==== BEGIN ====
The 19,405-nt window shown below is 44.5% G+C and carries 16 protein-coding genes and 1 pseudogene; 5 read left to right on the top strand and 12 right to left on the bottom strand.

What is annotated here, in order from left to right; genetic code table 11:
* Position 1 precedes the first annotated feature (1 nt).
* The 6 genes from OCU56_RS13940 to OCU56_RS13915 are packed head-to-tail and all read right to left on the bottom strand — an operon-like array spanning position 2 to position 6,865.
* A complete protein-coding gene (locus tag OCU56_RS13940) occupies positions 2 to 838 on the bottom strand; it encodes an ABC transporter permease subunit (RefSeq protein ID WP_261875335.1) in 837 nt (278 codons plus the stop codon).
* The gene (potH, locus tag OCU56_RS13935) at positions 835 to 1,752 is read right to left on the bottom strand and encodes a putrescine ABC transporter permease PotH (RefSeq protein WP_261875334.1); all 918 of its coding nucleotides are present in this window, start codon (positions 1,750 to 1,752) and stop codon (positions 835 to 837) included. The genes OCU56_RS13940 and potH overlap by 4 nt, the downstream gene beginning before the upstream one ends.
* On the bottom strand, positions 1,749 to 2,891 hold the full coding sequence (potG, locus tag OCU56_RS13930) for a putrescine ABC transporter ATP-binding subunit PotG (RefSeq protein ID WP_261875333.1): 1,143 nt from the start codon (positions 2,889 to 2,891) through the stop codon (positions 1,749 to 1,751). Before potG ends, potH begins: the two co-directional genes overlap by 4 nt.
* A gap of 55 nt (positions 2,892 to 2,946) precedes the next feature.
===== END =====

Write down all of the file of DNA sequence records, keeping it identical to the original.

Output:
The 19,405-nt window shown below is 44.5% G+C and carries 16 protein-coding genes and 1 pseudogene; 5 read left to right on the top strand and 12 right to left on the bottom strand.

What is annotated here, in order from left to right; genetic code table 11:
* Position 1 precedes the first annotated feature (1 nt).
* The 6 genes from OCU56_RS13940 to OCU56_RS13915 are packed head-to-tail and all read right to left on the bottom strand — an operon-like array spanning position 2 to position 6,865.
* A complete protein-coding gene (locus tag OCU56_RS13940) occupies positions 2 to 838 on the bottom strand; it encodes an ABC transporter permease subunit (RefSeq protein ID WP_261875335.1) in 837 nt (278 codons plus the stop codon).
* The gene (potH, locus tag OCU56_RS13935) at positions 835 to 1,752 is read right to left on the bottom strand and encodes a putrescine ABC transporter permease PotH (RefSeq protein WP_261875334.1); all 918 of its coding nucleotides are present in this window, start codon (positions 1,750 to 1,752) and stop codon (positions 835 to 837) included. The genes OCU56_RS13940 and potH overlap by 4 nt, the downstream gene beginning before the upstream one ends.
* On the bottom strand, positions 1,749 to 2,891 hold the full coding sequence (potG, locus tag OCU56_RS13930) for a putrescine ABC transporter ATP-binding subunit PotG (RefSeq protein ID WP_261875333.1): 1,143 nt from the start codon (positions 2,889 to 2,891) through the stop codon (positions 1,749 to 1,751). Before potG ends, potH begins: the two co-directional genes overlap by 4 nt.
* A gap of 55 nt (positions 2,892 to 2,946) precedes the next feature.